A drawing of a steppe bison (Bison priscus) that was made with black charcoal that dates from the Aurignacian period, located at the Chauvet-Pont d'Arc cave in Ardèche, France.
Credit: Carole Fritz
Clever detective work involving research on both ancient DNA and cave paintings from the last ice age has revealed a previously unknown species of hybrid bison, according to a new study.
Researchers initially nicknamed the newfound bison the "Higgs Bison," because, just like the once-elusive subatomic particle known as the Higgs Boson, the bison's very existence had never been confirmed, and it took about 15 years to piece together data that proved its existence.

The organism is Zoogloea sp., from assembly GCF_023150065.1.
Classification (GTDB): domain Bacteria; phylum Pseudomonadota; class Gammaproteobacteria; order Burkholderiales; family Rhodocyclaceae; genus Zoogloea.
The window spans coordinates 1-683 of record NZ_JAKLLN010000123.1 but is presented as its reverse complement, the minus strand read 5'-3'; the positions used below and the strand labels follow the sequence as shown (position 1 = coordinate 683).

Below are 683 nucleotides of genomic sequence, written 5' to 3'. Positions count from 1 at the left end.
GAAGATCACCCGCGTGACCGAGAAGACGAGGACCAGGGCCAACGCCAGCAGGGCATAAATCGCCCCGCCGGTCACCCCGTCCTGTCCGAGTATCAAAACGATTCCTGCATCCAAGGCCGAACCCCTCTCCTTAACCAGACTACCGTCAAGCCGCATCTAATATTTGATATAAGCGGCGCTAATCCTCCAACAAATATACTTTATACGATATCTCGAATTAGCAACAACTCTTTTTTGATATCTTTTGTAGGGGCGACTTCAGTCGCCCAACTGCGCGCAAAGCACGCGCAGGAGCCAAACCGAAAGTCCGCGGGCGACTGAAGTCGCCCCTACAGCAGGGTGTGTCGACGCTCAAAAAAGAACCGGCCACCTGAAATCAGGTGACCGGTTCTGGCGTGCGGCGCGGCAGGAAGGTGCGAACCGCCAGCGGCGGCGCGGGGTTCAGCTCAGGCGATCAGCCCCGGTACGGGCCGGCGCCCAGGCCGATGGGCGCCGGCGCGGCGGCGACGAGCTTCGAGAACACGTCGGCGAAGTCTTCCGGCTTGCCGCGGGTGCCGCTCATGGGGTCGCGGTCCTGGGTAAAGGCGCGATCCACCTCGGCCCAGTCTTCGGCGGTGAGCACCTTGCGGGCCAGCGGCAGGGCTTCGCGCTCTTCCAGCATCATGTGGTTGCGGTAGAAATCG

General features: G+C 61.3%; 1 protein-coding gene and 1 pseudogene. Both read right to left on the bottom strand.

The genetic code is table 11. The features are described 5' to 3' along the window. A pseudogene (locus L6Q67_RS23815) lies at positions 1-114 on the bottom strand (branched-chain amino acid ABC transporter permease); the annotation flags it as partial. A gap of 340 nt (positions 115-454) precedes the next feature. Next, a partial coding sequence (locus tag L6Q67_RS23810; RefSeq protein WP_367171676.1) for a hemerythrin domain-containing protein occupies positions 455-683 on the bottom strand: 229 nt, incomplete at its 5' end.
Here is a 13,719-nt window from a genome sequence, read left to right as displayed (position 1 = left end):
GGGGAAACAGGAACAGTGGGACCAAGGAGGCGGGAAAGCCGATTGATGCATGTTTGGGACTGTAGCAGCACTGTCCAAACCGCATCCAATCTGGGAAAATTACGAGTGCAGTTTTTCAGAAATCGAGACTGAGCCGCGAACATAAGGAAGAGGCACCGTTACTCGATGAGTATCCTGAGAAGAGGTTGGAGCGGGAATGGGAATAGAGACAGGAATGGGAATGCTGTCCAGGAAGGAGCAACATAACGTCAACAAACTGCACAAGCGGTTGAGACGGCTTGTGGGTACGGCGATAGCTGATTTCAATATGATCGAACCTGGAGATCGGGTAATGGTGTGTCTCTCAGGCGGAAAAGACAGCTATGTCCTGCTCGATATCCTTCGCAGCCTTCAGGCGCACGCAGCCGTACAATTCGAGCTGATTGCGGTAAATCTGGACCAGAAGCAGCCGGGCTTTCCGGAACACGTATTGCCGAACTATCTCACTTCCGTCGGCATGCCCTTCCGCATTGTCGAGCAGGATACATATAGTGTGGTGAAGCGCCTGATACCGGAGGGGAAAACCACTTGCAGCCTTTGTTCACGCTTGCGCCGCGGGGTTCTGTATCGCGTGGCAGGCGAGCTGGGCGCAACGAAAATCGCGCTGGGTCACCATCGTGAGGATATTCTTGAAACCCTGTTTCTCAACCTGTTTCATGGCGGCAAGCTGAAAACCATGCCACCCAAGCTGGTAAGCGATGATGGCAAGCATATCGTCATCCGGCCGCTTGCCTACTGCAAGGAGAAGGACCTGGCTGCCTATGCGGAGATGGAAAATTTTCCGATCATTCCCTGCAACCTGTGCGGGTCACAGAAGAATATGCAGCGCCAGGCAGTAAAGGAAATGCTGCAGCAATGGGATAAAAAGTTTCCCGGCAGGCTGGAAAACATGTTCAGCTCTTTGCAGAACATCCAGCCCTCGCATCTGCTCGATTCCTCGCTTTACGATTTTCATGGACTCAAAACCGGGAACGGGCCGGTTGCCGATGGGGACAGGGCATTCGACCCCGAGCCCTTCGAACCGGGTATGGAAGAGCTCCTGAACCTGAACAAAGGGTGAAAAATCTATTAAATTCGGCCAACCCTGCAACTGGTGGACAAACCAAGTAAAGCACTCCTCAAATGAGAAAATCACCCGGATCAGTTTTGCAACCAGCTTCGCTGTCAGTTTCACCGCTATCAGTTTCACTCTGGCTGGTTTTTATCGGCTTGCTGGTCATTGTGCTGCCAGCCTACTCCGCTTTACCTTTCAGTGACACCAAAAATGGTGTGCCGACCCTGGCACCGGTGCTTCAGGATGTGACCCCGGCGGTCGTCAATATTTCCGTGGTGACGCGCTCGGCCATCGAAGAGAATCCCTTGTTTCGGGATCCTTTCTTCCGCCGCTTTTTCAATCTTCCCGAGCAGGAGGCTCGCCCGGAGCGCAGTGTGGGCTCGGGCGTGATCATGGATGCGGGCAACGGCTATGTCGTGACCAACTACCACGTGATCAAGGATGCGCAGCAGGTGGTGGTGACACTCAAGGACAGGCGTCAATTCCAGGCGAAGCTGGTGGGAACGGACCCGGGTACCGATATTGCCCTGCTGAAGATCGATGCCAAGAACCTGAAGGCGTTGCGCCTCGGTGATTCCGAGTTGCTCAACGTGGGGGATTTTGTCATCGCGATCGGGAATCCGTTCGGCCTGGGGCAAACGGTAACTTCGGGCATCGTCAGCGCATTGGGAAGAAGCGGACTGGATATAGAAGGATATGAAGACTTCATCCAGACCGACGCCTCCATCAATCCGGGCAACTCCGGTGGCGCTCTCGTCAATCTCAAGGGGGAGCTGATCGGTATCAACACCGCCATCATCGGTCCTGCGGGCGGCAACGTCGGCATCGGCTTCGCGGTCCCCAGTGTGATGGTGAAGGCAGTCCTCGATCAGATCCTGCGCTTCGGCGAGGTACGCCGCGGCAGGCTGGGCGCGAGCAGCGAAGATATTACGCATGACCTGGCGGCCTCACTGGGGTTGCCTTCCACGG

But now, thanks to ancient DNA from the creatures' bones, researchers know that the mysterious bison was a hybrid animal that originated more than 120,000 years ago, when the extinct aurochs (the ancestor of modern cattle) and the ice-age steppe bison got together, the researchers said. [See Photos of the Cave Art That Helped Experts Crack the Bison Mystery]